Page by Page Books
Read Books Online, for Free
Part I: The Enigmas of Innocent Smith Gilbert K. Chesterton

Chapter IV. The Garden of the God

Page 8 of 8

Table Of Contents: Manalive

Previous Page

Previous Chapter

Next Chapter

More Books

More by this Author

Long before his fancies had begun, let alone ceased, Arthur had stepped across and taken one of Smith's arms. Simultaneously the little stranger had run up the steps and taken the other. Smith went into peals of laughter, and surrendered his pistol with perfect willingness. Moon raised the doctor to his feet, and then went and leaned sullenly on the garden gate. The girls were quiet and vigilant, as good women mostly are in instants of catastrophe, but their faces showed that, somehow or other, a light had been dashed out of the sky. The doctor himself, when he had risen, collected his hat and wits, and dusting himself down with an air of great disgust, turned to them in brief apology. He was very white with his recent panic, but he spoke with perfect self-control.

"You will excuse us, ladies," he said; "my friend and Mr. Inglewood are both scientists in their several ways. I think we had better all take Mr. Smith indoors, and communicate with you later."

And under the guard of the three natural philosophers the disarmed Smith was led tactfully into the house, still roaring with laughter.

We have hundreds more books for your enjoyment. Read them all!

From time to time during the next twenty minutes his distant boom of mirth could again be heard through the half-open window; but there came no echo of the quiet voices of the physicians. The girls walked about the garden together, rubbing up each other's spirits as best they might; Michael Moon still hung heavily against the gate. Somewhere about the expiration of that time Dr. Warner came out of the house with a face less pale but even more stern, and the little man with the fish-bone face advanced gravely in his rear. And if the face of Warner in the sunlight was that of a hanging judge, the face of the little man behind was more like a death's head.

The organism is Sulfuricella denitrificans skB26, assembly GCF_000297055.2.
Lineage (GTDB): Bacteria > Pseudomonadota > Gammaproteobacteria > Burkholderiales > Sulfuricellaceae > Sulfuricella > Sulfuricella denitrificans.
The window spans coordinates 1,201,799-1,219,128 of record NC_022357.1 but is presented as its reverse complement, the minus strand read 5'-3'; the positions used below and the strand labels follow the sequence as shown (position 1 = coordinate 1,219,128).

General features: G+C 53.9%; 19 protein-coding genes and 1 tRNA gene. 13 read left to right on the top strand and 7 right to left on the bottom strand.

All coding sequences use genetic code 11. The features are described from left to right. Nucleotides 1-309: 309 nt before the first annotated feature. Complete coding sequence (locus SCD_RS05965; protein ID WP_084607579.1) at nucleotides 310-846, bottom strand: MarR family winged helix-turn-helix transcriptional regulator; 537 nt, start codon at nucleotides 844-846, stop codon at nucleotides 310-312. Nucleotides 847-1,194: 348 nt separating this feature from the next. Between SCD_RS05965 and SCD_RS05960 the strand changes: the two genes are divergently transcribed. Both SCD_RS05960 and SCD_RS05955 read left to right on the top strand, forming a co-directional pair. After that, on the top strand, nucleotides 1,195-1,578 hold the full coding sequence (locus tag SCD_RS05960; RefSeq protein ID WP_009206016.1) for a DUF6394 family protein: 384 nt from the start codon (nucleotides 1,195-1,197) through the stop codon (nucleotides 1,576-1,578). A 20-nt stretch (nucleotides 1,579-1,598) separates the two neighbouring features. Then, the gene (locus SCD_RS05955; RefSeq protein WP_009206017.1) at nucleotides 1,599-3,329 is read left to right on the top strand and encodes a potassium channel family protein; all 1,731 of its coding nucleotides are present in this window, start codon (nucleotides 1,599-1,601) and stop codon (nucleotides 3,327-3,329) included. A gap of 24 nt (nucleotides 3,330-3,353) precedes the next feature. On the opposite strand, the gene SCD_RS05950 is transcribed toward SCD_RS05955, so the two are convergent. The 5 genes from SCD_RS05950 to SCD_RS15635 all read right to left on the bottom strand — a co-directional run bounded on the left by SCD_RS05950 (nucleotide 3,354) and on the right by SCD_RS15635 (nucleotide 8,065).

"Miss Hunt," said Dr. Herbert Warner, "I only wish to offer you my warm thanks and admiration. By your prompt courage and wisdom in sending for us by wire this evening, you have enabled us to capture and put out of mischief one of the most cruel and terrible of the enemies of humanity-- a criminal whose plausibility and pitilessness have never been before combined in flesh."

Rosamund looked across at him with a white, blank face and blinking eyes. "What do you mean?" she asked. "You can't mean Mr. Smith?"

"He has gone by many other names," said the doctor gravely, "and not one he did not leave to be cursed behind him. That man, Miss Hunt, has left a track of blood and tears across the world. Whether he is mad as well as wicked, we are trying, in the interests of science, to discover. In any case, we shall have to take him to a magistrate first, even if only on the road to a lunatic asylum. But the lunatic asylum in which he is confined will have to be sealed with wall within wall, and ringed with guns like a fortress, or he will break out again to bring forth carnage and darkness on the earth."

Rosamund looked at the two doctors, her face growing paler and paler. Then her eyes strayed to Michael, who was leaning on the gate; but he continued to lean on it without moving, with his face turned away towards the darkening road.

Page 8 of 8 Previous Page   Next Chapter
Who's On Your Reading List?
Read Classic Books Online for Free at
Page by Page Books.TM
Gilbert K. Chesterton

Home | More Books | About Us | Copyright 2004